Sludgy chunks came out of this thing. I rarely use the compressor, but I don't think I've ever drained it. Again, stupid!!! I bought it probably 5-6 years ago used locally, and the guy recommended that I replace the drain when I bought it. I bought one, but lost it in the abyss that was my garage. I found the drain while cleaning so I installed it.

I also cleaned it up for probably the first time ever.

I do have another compressor project (a frankensteined 20 gallon Dayton Speedaire with a 25 gallon Craftsman auxiliary tank) but this one works great for most of the simple stuff I need it for. 

Be careful out there, guys!

GhiaMonster Reader
4/6/20 10:50 a.m.

I first came expecting something like a red desk stapler and was really intrigued how you could do that. At least you found it and didn't have to spend a lot of time tearing things back apart to figure out why the circuit died.

Duke MegaDork
4/6/20 10:53 a.m.

Fun fact:  kraft-faced insulation is pretty flammable and should not be left exposed.  If you're not going to cover that up, I suggest you replace it with FSK - foil-faced - insulation that is rated for exposure.

Goof luck with the garage rebuild!


mad_machine MegaDork
4/6/20 10:53 a.m.

what little wiring you have in that garage makes me shudder. Glad you did not burn anything down or electrocute yourself in the process

Tony Sestito
Tony Sestito PowerDork
4/6/20 11:00 a.m.

In reply to mad_machine :

The wiring in this garage is atrocious. The whole garage is, to be honest. Anything I do in there will be a vast improvement.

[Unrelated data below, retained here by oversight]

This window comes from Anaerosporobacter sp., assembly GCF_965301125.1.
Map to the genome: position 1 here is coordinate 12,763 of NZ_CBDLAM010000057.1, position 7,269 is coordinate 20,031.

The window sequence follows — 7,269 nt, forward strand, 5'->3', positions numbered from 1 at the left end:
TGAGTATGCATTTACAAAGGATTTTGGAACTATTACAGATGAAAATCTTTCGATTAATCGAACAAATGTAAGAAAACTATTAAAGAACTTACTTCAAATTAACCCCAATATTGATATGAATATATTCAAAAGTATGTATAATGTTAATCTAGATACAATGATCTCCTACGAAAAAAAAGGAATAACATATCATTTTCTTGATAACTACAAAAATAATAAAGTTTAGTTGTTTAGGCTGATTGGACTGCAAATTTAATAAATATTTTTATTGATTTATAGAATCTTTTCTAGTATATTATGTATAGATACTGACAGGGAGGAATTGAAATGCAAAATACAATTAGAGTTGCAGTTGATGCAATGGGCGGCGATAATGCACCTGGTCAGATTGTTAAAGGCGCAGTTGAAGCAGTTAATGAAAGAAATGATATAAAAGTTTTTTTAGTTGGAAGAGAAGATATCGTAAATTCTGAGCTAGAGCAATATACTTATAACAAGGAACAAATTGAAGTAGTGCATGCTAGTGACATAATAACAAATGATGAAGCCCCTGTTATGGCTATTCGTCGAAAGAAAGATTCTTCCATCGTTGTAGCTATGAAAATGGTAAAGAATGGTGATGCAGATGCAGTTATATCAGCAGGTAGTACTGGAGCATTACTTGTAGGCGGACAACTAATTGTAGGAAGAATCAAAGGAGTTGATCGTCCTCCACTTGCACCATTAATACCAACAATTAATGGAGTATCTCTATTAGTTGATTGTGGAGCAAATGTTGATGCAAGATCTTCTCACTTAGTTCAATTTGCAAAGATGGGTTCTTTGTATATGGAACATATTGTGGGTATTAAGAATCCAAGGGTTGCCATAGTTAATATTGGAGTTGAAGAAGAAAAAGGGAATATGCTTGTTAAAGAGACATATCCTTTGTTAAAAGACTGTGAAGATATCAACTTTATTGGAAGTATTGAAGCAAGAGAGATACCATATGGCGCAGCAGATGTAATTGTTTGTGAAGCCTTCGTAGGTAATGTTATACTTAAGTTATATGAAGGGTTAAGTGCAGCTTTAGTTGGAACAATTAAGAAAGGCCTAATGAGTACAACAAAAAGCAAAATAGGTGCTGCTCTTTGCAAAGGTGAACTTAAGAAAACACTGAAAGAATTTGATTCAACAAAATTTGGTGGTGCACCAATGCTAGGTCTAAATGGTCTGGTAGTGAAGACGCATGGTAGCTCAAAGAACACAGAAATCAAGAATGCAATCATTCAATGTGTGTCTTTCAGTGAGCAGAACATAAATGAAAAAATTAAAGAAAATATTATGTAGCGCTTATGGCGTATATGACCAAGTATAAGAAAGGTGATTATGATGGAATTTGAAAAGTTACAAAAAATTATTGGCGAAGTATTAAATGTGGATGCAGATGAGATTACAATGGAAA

I plan on replacing the insulation at some point sooner than later, but there are structural concerns that have to be addressed first.

Robbie (Forum Supporter)
Robbie (Forum Supporter) MegaDork
4/6/20 1:27 p.m.

I guess that's one benefit of conduit - its pretty hard to shoot a staple through on accident.

BoxheadTim MegaDork
4/6/20 1:51 p.m.

In reply to Tony Sestito :

Looks like the same guy who did the wiring in my shop/garage also did the wiring in yours.

JoeyM Mod Squad
4/6/20 2:08 p.m.

In reply to Tony Sestito :

I'm glad you were still in the garage and could smell it. That is scary!

Mr_Asa HalfDork
4/6/20 2:24 p.m.

Lucky you were still in there working!

About the compressor, a shop I worked at apparently had literally never emptied their compressor.  It was a massive thing, over 100 gallon tank or so?  I started working there and everyone always told me not to worry about the excessive water coming out of the tools when we used them and that the compressor kicked on and off so often because it was so old.  "Its Florida, there's going to be moisture in the lines"  It finally got so bad that a die-grinder I had just wouldn't work.  I asked the shop foreman when they last emptied the system and he looked at me like I had rats climbing out of my hair.